It wasn’t until a couple of years ago that my dad finally admitted to me that my mom had had a history of serious depression. Looking back, her highs were really high and her lows were really low. I think she might have had bipolar disorder or at least she was manic depressive. She was never diagnosed and never on any medication. After learning this, it was easy as an adult to understand why my mom was the way she was. Why she was so obsessed with perfectionism and why she lashed out when she was stressed. She had a very unhealthy relationship with her own mom and when she had gotten pregnant with my oldest brother out of wedlock, that relationship became even more strangled and would remain at best cordial throughout my mom’s life. So my parents had gotten married young and struggled through like most people’s parents did back in the day. They were broke and thrust into a life they weren’t prepared for. Fast forward and they had two more kids (I also was the birth-control-is-only-99%-effective-baby, so that didn’t help). Again, my parents struggled as my dad trained for his dream job and my mom worked in a banking job she hated so they could send us to a school they couldn’t afford. Eventually, things worked out. We got a nice new house in the good part of town, my brothers were starting high school and my mom made the decision to go back to school to get her master’s to become a social worker. As fate would have it, she would only get to to follow that dream for a couple of years before being forced to quit once the cancer became too unbearable.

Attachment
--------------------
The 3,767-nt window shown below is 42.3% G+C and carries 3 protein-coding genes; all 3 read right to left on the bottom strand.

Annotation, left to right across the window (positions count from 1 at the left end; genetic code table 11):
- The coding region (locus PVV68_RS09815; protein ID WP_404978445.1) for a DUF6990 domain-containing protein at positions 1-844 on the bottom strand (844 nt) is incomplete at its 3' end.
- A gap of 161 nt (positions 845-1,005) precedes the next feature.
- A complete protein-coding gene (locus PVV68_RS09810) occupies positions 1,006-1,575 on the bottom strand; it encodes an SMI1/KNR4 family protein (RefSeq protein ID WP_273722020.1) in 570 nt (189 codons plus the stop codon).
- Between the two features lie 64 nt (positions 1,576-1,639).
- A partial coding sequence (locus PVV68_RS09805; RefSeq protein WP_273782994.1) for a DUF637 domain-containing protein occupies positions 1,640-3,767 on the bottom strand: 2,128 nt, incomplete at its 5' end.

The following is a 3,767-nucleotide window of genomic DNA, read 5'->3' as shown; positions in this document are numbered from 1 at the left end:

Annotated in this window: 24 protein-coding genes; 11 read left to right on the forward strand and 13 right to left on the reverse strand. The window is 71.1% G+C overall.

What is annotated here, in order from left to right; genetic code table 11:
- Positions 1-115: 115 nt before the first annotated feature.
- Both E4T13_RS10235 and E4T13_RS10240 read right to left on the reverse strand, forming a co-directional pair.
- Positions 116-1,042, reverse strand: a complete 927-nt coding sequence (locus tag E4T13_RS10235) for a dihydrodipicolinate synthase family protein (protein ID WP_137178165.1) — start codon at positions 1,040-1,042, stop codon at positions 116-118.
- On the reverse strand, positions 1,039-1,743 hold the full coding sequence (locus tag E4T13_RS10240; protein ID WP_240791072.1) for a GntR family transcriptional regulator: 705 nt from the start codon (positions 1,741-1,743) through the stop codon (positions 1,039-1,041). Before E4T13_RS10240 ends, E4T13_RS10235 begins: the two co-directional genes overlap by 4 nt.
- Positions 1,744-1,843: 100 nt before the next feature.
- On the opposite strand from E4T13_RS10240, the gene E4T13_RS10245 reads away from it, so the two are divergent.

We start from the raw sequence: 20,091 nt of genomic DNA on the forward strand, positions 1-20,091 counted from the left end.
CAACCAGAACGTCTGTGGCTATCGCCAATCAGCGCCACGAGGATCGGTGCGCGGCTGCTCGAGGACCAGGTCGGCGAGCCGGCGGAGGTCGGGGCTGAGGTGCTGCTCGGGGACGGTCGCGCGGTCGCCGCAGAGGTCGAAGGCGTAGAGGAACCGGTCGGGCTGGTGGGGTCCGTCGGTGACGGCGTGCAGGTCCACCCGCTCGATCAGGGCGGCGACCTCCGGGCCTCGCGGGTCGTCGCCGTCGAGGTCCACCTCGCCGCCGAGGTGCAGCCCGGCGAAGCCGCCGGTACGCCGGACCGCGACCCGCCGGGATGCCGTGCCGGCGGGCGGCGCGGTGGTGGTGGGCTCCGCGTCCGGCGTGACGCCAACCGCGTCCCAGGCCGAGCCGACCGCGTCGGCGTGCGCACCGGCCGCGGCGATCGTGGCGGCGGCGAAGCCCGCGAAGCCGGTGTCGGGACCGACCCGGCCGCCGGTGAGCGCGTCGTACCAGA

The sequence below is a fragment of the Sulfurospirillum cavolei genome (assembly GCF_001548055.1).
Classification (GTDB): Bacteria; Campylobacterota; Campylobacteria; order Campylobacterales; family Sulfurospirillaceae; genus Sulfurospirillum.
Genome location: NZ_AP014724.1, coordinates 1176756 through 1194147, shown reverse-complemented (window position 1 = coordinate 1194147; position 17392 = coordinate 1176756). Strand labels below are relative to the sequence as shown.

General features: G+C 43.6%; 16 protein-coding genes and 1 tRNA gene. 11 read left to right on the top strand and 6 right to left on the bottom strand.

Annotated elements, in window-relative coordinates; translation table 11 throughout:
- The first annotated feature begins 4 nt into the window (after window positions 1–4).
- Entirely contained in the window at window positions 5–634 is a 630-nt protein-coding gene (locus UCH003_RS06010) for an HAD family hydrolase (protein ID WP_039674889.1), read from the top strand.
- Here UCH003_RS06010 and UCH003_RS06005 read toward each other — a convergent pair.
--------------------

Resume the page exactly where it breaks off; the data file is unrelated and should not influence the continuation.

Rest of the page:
Again, as an adult having gone through life I totally understand why my mom was so stressed out. Having an undiagnosed mental illness, 3 kids, a husband whose work schedule often meant the night shift, working full time, and trying to maintain her own childhood issues of needing to be perfect in all areas, it makes total sense. But it doesn’t erase my childhood. l developed very unhealthy coping mechanisms that still affect me today. I used to have problems with control and my own perfectionism as well as holding impossibly high standards for everyone around me. I became so self-reliant that I still hate to ask anyone for help. I had serious self-esteem issues and still struggle with feeling worthy and accepted. I used to put everyone else’s needs and emotions before my own which in turn would only stress me out more. I had problems with setting boundaries and still get anxiety whenever I have to tell someone “no”. I used to be so disconnected from my emotions that I refused to cry as I thought it was a sign of weakness. I have “smothering” tendencies where I feel I have to mother everyone around me and my friends even make jokes about it and call me Mama. While it’s not wrong to care about those around you, I realize the reason I “smother” is because I lacked the mothering I desperately needed. I honestly haven’t had a healthy relationship with any other woman and I wish had a sisterhood of my own.